Friday, 12 December 2008
Time has slipped by and this is now going to seem a little out of sync given we’re hurtling down the cresta run towards Christmas and all those Remembrance Day thoughts are eclipsed by tinsel and faulty fairy lights. But this is what I wanted to say:….
The solid old stone house that I am fortunate enough to live in has great history; not in a flashy sort of way, but in a quiet, knowing sort of way. It has stood on this land, with this view, for over four centuries. Much life, and some death, has played out within its walls. It feels a fundamentally happy house. I could not live here if it did not (and I have lived somewhere that was unhappy, so I know). I think the energies were stirred up, as they so often are, when we first moved in. There was a constant unexplained tapping sometime after midnight for the first few months which used to wake me up and make me wonder. Eventually it stopped and has not been heard in the last five years. I spend huge amounts of time here by myself and I have never felt ‘spooked’ or threatened in any way. Au contraire, in fact. I feel this house envelops me and keeps me safe when wind and rain beat against its hardy exterior. It is my friend and my protector.
When we moved up here, there were a series of extraordinary coincidences regarding people who had had connections with this small village. People who had been evacuated here, people who had had cousins living here and a number of other strange collisions of fate. One of them involved my parents. They were on a history and art tour in St Petersburg and befriended another lady on the trip. It turned out, through idle chat, that she had lived in this very village for a number of years and knew the people who, at one time, lived in our house. The son was one of the Dambusters(read about him here), killed in action while the family were living here. The surviving sister married and moved to Africa and for most of her life has lived on Lake Baringo. Thanks to this new friend of my parents, Betty Astell wrote to me from Africa and told me how very happy they had been at Spire Hollins and what a lovely home it had been for them, apart from the one tragic fact that her brother had been killed while they were living here.
One day earlier this year I came downstairs and noticed some drops of liquid on the parquet floor in the hall. I looked up to see if there was any dripping from the ceiling (we’ve had many a leaky bath problem), but it was dry as a bone (and anyway, there was no bathroom overhead). I thought no more of it until the next day when I noticed the drops were still there with a slight smudge around them. I knelt down to touch them and found a viscous substance between my fingers. Very pale brown in colour and smelling just like the oil that I used to put on my bike chain as a child. It was only later that I noticed there was a trail of similar drops starting on the marble worktop in the kitchen and in a straight line across the kitchen floor and in line with the drops in the hallway. I tried to find every possible explanation but could not. It was not olive oil, or cooking oil. No, it was like an engine oil. It was not the anniversary of the Dambuster mission and I’ve never found an explanation. I just like, in an imaginative sort of way, to believe it was something to do with the brave man that had once lived here and had died for his country one dark night over northern France when his plane crashed into an electricity pylon while flying low to avoid radar detection. He never even got to the Ruhr Dam.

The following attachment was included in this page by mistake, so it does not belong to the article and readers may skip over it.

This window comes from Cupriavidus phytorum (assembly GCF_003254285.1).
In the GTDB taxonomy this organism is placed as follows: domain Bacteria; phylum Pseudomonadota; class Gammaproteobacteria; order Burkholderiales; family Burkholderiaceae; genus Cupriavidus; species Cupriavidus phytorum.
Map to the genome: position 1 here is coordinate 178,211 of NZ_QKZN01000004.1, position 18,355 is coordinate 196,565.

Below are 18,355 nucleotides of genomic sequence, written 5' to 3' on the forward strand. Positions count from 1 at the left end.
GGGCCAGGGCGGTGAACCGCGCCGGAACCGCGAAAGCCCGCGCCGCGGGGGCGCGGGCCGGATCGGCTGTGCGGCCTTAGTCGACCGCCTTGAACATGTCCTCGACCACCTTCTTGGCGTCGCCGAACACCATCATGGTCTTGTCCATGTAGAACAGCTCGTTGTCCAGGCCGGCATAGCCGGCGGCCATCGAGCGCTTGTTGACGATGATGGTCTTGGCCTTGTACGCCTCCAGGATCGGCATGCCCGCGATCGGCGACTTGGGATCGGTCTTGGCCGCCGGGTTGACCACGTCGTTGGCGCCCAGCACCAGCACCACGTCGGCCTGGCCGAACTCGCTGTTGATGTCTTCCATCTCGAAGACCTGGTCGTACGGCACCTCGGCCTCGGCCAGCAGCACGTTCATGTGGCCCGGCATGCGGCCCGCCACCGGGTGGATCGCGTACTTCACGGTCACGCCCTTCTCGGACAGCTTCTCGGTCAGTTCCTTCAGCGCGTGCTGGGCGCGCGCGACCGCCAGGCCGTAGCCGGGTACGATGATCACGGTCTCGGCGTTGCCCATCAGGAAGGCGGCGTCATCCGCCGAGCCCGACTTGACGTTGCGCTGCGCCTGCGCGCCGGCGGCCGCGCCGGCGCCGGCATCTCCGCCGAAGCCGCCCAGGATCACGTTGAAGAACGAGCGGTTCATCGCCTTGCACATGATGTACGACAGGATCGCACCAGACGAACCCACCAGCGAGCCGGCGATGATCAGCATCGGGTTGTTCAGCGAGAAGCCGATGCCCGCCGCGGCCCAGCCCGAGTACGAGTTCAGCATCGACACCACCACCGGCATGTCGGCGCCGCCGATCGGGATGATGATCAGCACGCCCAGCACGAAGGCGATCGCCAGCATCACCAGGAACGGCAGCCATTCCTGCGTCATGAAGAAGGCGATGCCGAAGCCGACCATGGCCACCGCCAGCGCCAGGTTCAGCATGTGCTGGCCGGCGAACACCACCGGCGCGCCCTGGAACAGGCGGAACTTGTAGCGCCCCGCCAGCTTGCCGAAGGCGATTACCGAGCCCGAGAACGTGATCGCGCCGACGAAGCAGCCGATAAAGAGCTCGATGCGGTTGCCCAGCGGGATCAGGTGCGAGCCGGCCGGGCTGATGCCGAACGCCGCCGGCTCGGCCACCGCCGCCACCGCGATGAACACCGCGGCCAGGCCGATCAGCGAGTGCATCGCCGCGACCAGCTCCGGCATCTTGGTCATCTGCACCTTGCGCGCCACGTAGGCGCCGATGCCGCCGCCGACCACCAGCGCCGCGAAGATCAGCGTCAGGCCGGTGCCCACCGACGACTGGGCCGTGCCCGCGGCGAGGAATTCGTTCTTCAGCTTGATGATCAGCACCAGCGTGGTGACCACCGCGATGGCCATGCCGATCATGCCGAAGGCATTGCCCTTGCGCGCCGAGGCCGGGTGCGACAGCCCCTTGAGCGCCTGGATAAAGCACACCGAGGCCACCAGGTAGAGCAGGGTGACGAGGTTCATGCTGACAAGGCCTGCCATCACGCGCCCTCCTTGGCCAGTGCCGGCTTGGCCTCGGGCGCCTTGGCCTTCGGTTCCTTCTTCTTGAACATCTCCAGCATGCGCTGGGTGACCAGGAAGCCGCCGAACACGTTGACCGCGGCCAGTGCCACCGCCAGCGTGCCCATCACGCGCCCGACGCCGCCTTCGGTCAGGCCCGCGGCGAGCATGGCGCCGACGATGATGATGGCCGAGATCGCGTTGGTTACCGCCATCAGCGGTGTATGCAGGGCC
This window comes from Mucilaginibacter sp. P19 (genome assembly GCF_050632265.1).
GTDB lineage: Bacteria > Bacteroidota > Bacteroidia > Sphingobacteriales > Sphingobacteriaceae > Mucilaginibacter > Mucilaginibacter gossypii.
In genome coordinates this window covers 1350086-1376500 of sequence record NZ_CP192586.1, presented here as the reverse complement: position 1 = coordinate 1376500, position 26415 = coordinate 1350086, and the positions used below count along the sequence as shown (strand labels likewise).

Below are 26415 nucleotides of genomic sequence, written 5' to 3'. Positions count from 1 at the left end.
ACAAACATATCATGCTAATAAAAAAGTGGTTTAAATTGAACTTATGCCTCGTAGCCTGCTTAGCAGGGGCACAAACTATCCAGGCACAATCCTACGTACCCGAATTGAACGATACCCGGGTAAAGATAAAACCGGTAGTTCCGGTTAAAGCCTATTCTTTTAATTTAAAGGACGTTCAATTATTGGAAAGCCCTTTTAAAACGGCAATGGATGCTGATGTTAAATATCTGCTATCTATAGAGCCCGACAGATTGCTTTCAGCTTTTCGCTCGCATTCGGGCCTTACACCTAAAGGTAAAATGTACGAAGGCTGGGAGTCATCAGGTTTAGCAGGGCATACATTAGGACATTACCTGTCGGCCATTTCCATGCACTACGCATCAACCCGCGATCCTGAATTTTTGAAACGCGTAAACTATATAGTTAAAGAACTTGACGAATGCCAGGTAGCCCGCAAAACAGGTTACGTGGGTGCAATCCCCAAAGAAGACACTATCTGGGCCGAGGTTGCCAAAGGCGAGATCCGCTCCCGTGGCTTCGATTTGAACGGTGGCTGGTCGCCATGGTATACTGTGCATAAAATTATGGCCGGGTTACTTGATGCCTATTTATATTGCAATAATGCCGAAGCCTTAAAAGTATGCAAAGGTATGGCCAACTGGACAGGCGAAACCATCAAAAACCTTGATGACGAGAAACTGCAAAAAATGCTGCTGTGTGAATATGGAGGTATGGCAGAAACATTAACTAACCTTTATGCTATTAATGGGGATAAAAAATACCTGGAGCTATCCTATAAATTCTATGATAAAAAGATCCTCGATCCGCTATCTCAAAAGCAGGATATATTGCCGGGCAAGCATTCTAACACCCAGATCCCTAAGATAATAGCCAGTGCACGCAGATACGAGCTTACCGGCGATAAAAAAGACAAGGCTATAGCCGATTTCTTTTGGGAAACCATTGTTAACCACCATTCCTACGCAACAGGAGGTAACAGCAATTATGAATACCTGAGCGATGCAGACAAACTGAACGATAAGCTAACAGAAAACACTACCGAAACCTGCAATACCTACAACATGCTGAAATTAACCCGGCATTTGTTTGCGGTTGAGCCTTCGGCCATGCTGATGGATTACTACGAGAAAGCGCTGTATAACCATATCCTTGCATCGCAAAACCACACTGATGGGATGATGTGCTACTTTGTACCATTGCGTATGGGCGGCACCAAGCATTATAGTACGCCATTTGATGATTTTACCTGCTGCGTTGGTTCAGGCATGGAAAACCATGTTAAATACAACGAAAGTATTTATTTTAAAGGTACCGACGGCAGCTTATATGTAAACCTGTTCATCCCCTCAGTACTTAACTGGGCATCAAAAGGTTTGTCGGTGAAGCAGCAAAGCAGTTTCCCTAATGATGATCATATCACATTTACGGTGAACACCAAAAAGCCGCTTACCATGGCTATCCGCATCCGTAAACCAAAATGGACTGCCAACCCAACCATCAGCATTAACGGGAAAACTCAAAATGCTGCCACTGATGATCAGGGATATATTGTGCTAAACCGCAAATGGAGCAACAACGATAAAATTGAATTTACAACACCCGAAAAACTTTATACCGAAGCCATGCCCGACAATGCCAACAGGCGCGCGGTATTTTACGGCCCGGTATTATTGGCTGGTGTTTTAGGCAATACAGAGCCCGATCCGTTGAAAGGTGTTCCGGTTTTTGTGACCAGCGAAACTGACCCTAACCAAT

The week of Remembrance I took myself up to Derwent Reservoir, just half an hour from here, to see the water over which the Dambusters had honed their skills to drop the bouncing bombs. It had been a beautiful sunny day but by the time I got there the light was fading. The larch trees had dropped a carpet of golden needles on the black tarmac road that edges the reservoir; the sheep grazed on the lakeside fields and there was hardly a breath of air. It is a beautiful, contemplative spot and perfect for reflecting on the personal sacrifices made for us to enjoy the freedoms, and relative peace, which we have today.
The sunset I saw on my way back home to this special place where I feel privileged to live: